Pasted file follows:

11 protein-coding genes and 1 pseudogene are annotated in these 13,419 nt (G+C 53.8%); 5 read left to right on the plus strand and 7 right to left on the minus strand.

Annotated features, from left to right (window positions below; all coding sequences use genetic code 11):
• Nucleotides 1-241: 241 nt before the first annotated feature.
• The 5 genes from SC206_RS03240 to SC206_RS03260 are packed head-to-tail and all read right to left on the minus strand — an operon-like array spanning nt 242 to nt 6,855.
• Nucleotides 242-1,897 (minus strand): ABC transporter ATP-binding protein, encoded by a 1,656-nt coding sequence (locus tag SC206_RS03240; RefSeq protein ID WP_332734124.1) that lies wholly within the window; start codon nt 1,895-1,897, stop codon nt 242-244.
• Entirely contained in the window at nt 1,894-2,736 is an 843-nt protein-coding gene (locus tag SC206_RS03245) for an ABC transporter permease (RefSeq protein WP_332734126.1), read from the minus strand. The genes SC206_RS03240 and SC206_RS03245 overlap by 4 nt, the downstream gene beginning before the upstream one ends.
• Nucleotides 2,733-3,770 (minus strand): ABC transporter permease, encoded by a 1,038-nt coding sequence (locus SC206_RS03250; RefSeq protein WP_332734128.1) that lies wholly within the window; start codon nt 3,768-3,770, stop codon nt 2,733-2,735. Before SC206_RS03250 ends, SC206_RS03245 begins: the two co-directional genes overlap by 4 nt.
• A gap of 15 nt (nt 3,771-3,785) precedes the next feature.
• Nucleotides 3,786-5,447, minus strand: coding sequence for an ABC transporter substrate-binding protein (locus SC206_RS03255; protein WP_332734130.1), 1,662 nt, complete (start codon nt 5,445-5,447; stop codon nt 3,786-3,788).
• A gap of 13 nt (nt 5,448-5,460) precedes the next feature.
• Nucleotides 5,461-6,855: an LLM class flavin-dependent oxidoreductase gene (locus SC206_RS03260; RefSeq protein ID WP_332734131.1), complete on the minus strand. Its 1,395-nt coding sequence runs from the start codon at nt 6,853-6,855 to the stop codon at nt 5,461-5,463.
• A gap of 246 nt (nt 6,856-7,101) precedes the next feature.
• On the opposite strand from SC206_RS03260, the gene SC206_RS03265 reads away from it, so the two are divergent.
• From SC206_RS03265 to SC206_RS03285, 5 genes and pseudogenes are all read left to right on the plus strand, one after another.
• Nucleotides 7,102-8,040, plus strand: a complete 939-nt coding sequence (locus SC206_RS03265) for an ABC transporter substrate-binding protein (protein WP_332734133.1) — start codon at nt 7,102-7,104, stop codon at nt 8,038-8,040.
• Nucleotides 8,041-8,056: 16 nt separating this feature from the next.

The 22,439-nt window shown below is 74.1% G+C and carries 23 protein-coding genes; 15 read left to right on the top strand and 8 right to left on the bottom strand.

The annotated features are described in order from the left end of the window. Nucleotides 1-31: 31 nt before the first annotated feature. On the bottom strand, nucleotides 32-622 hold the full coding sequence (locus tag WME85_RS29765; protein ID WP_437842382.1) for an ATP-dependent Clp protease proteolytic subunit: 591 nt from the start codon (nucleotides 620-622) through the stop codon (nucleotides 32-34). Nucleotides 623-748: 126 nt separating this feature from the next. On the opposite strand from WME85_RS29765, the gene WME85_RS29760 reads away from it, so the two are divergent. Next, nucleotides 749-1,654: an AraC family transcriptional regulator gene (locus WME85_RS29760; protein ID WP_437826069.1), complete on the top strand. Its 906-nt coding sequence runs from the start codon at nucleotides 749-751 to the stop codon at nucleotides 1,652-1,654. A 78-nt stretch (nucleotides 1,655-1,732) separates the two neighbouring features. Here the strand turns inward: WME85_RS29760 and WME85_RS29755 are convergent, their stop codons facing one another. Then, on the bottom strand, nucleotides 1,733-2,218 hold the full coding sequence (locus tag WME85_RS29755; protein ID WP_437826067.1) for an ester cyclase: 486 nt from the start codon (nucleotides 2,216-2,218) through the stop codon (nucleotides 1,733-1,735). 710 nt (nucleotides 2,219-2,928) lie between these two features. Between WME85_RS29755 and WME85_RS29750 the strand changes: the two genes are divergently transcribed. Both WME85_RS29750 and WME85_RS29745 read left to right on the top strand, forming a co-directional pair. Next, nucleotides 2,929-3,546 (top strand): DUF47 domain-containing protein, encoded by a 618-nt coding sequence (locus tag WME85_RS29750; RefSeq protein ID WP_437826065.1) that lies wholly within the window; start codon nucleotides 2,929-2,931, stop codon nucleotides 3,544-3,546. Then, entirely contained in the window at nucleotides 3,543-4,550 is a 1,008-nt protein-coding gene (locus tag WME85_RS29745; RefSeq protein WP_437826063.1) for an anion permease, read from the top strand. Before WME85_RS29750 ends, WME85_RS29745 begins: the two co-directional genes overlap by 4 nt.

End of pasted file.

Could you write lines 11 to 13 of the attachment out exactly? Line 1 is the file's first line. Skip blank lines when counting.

• Nucleotides 5,461-6,855: an LLM class flavin-dependent oxidoreductase gene (locus SC206_RS03260; RefSeq protein ID WP_332734131.1), complete on the minus strand. Its 1,395-nt coding sequence runs from the start codon at nt 6,853-6,855 to the stop codon at nt 5,461-5,463.
• A gap of 246 nt (nt 6,856-7,101) precedes the next feature.
• On the opposite strand from SC206_RS03260, the gene SC206_RS03265 reads away from it, so the two are divergent.